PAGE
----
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1[mass noun] Information received from other people which cannot be substantiated; rumour:‘according to hearsay, Bez had managed to break his arm’
rumour, gossip, tittle-tattle, tattle, idle chatter, idle talk, mere talk, reportstories, tales, titbitsbavardage, on ditkaffeeklatschlabrish, shu-shubuzz, the grapevinegossscuttlebuttfurphyskinderbruitView synonyms
- ‘These powers include the ability to convict suspects by innuendo, hearsay and rumour.’
- ‘There would be more stories to tell, stories I learned from hearsay, but I haven't talked in person to the people concerned.’
- ‘All we have is hearsay provided by the author, and hearsay doesn't make for a balanced and accurate story.’
- ‘It was built as two houses for two brothers, according to hearsay.’
- ‘There again, who am I to make sweeping generalisations about the movie based merely on hearsay and gossip?’
- ‘The irony has often been that charges were based on hearsay and rumour rather than on proper research and verification.’
- ‘This being a small town, the community is awash with rumour, secrets and hearsay, often tinged with a touch of mysticism.’
- ‘When the truth begins to emerge it becomes apparent that the rumours of affairs were hearsay, but a darker secret of family ties lies beneath them.’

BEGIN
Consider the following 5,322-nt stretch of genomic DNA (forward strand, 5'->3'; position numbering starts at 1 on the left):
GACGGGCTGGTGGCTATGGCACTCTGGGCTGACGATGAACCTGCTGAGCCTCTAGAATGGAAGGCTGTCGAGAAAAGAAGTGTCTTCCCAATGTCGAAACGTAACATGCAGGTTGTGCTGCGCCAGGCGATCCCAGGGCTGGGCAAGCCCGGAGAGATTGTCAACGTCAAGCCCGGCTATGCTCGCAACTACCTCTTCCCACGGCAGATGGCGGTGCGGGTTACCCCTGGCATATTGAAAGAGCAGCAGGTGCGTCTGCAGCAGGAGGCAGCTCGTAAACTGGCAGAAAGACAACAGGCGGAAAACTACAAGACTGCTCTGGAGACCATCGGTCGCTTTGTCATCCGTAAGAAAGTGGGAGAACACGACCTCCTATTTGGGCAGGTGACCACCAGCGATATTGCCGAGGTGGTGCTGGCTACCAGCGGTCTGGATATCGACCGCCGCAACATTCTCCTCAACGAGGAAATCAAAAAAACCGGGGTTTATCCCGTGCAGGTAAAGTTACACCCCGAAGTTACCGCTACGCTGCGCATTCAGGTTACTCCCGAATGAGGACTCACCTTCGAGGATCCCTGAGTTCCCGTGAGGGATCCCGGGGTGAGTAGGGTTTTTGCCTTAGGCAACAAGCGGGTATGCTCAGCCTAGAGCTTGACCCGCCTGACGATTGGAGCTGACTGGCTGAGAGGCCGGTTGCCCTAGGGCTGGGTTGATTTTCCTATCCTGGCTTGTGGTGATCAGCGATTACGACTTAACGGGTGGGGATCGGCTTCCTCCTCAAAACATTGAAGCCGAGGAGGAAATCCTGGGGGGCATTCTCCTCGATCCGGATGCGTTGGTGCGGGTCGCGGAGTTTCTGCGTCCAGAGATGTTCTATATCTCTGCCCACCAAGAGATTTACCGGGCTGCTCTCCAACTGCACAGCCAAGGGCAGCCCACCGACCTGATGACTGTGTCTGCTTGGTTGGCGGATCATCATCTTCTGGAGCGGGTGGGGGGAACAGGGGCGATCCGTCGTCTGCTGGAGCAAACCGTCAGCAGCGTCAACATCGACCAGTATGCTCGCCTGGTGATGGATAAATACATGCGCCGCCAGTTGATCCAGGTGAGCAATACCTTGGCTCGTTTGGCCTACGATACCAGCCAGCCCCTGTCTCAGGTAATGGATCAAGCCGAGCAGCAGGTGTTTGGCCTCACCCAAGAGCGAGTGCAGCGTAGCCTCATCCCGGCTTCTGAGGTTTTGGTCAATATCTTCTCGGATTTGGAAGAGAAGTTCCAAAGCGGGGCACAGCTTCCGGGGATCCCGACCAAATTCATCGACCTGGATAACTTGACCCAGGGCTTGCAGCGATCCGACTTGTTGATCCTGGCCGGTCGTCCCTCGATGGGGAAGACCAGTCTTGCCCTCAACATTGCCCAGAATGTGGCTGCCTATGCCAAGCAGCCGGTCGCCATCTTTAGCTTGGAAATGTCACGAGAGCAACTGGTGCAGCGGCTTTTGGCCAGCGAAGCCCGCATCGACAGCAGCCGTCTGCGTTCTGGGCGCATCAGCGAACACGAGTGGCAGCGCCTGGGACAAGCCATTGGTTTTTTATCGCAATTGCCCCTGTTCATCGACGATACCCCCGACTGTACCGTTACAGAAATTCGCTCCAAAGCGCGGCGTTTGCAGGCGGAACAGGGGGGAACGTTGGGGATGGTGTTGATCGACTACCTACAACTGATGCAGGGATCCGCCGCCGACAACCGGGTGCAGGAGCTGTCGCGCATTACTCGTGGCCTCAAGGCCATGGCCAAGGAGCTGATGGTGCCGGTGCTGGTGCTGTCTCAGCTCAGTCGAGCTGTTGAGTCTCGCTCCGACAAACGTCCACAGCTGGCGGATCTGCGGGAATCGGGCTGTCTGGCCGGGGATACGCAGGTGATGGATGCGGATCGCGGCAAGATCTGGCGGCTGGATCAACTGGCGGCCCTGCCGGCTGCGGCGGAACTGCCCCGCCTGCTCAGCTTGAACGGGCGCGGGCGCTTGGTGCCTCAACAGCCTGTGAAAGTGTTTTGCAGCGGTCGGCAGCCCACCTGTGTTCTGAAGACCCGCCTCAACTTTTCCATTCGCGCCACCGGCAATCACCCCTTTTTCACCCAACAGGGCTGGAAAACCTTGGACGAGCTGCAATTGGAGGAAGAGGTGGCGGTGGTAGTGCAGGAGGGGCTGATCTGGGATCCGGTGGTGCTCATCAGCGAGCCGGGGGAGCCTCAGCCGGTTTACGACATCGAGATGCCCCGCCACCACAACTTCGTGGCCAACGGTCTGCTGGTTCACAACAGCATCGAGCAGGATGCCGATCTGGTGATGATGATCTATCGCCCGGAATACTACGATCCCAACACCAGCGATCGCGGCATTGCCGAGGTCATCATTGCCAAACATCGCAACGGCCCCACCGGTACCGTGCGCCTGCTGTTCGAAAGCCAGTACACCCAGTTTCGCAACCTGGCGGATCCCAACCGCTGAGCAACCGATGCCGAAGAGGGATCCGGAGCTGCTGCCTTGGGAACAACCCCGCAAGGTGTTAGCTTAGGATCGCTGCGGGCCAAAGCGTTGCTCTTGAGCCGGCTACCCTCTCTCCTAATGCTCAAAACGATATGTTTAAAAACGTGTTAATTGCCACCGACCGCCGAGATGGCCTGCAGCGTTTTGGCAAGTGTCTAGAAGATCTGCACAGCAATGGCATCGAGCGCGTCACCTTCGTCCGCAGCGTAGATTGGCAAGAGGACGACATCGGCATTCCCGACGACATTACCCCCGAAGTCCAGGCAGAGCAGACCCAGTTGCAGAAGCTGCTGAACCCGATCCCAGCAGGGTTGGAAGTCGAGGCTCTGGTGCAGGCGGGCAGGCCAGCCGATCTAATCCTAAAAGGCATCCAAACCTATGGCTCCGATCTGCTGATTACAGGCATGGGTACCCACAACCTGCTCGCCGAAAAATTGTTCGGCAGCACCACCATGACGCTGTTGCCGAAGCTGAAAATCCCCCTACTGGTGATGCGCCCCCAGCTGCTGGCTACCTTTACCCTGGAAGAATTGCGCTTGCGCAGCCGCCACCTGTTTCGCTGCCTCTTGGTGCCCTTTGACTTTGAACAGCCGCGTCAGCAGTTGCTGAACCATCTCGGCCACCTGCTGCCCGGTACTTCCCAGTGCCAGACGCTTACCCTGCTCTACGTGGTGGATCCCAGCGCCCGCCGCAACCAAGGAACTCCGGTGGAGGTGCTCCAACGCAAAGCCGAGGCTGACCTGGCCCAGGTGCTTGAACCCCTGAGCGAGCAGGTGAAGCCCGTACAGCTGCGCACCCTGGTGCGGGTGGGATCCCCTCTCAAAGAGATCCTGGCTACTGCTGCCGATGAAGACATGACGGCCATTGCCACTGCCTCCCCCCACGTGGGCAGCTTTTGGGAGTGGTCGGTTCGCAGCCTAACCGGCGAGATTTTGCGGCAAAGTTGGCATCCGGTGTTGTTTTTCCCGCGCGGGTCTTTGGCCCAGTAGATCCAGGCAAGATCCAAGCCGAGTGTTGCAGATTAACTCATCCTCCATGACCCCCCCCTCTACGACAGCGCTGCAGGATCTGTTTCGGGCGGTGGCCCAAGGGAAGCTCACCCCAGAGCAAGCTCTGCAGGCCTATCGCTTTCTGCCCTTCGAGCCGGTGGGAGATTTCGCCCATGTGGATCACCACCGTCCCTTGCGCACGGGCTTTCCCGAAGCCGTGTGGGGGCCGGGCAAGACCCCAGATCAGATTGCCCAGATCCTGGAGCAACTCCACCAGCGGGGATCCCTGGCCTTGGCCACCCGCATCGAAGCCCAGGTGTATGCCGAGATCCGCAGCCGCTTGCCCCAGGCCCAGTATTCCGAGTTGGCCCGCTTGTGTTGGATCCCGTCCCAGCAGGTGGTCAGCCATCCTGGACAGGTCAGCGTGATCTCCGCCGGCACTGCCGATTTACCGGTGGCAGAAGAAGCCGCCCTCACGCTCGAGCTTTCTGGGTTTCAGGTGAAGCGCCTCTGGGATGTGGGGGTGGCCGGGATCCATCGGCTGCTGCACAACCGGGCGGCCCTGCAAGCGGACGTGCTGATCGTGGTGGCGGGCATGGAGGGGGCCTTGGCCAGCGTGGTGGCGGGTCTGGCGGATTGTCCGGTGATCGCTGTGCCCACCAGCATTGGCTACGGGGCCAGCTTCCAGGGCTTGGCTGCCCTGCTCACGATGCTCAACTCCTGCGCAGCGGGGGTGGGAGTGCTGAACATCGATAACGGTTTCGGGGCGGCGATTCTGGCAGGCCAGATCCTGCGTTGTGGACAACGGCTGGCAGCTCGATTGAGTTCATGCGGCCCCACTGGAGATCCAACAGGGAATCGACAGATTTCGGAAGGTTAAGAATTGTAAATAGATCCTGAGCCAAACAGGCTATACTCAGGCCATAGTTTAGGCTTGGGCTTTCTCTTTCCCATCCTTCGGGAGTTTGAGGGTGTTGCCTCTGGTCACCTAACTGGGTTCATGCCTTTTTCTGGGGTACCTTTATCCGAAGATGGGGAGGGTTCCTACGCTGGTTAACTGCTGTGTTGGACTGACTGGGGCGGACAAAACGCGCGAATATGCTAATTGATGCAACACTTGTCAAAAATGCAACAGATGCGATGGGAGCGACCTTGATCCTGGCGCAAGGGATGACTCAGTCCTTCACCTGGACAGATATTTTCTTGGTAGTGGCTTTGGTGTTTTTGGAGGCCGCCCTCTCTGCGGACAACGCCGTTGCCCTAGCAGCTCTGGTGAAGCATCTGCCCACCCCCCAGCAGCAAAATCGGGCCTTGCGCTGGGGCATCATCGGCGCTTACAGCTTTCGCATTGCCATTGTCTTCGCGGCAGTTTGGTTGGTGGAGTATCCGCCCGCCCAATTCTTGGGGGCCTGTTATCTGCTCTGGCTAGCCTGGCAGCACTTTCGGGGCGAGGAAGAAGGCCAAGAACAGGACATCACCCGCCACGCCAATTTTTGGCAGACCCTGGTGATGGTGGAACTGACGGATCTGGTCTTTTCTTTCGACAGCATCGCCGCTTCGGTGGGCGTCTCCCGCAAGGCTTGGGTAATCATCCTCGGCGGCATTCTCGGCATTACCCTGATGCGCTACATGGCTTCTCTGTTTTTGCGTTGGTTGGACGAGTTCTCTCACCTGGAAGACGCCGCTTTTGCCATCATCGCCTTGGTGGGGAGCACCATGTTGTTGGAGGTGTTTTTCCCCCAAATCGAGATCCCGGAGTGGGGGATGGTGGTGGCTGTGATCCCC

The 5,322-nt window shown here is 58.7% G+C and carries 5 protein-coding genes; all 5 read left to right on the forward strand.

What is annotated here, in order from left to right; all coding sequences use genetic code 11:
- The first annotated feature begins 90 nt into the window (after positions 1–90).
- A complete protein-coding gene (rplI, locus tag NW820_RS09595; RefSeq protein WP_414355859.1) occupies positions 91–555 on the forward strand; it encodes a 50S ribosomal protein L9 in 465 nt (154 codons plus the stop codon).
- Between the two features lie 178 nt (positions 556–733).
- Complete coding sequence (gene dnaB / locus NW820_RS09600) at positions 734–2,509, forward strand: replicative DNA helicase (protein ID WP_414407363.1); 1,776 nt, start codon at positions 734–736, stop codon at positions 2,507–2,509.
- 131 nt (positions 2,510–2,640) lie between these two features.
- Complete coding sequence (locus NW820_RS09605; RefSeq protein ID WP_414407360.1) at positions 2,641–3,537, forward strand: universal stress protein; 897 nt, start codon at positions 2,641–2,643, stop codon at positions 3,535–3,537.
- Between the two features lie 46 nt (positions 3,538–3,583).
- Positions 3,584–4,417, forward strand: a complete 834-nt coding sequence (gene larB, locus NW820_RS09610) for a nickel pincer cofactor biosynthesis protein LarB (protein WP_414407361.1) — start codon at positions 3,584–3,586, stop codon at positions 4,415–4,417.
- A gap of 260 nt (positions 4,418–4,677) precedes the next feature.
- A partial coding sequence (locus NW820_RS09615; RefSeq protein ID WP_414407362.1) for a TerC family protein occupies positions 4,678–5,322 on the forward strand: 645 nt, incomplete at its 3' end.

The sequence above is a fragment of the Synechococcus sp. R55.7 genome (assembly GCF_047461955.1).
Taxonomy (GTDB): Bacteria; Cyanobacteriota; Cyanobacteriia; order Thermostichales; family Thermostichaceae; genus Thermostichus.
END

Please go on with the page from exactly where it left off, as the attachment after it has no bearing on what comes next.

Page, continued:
- ‘The following are facts, not hearsay or supposition, and they are backed up with records going back 25 years.’
- ‘At a time the media should show responsibility in its reportage of a crisis, several foreign correspondents have been relying on hearsay and rumour.’
- ‘I'd better make it clear here that this is all gossip and hearsay, and I'm certainly not going to name my sources.’
- ‘I must highlight that this could be bad information and hearsay.’
- ‘These are not concrete facts, but hearsay from my brother, who maintains a friendship with them both.’
- ‘Anything that happens after Wednesday is simply hearsay and rumours.’
- ‘The government has never admitted the key information was based on hearsay.’
- ‘It's very hard to get a handle on what actually happened and so of course our information is hearsay and we can only have a certain amount of faith in it.’
- ‘It was quite striking that the one person in the article who had something negative to say was basing his opinion on hearsay rather than on facts.’
- ‘The probe had to look into a plethora of truths, half-truths, hearsay, gossip and rumours, the minister said.’
- ‘In relation to the other concerns raised by the woman, he pointed these were very subjective matters and hearsay.’
- ‘So, an unlabelled film you haven't seen yet with no more provenance than hearsay contains conclusive proof?’
- 1.1Law The report of another person's words by a witness, which is usually disallowed as evidence in a court of law:‘everything they had told him would have been ruled out as hearsay’[as modifier] ‘the admissibility of hearsay evidence in civil proceedings’
- ‘Nor had they put the witness statement in as hearsay evidence.’
- ‘Instead witnesses are allowed to give hearsay evidence of an identification that takes place outside the court.’
- ‘Prime facie thus it would appear that the police officer's evidence was hearsay.’
- ‘This evidence was strictly hearsay and as such was inadmissible.’
- ‘Whether evidence is hearsay depends on what you are using it for.’
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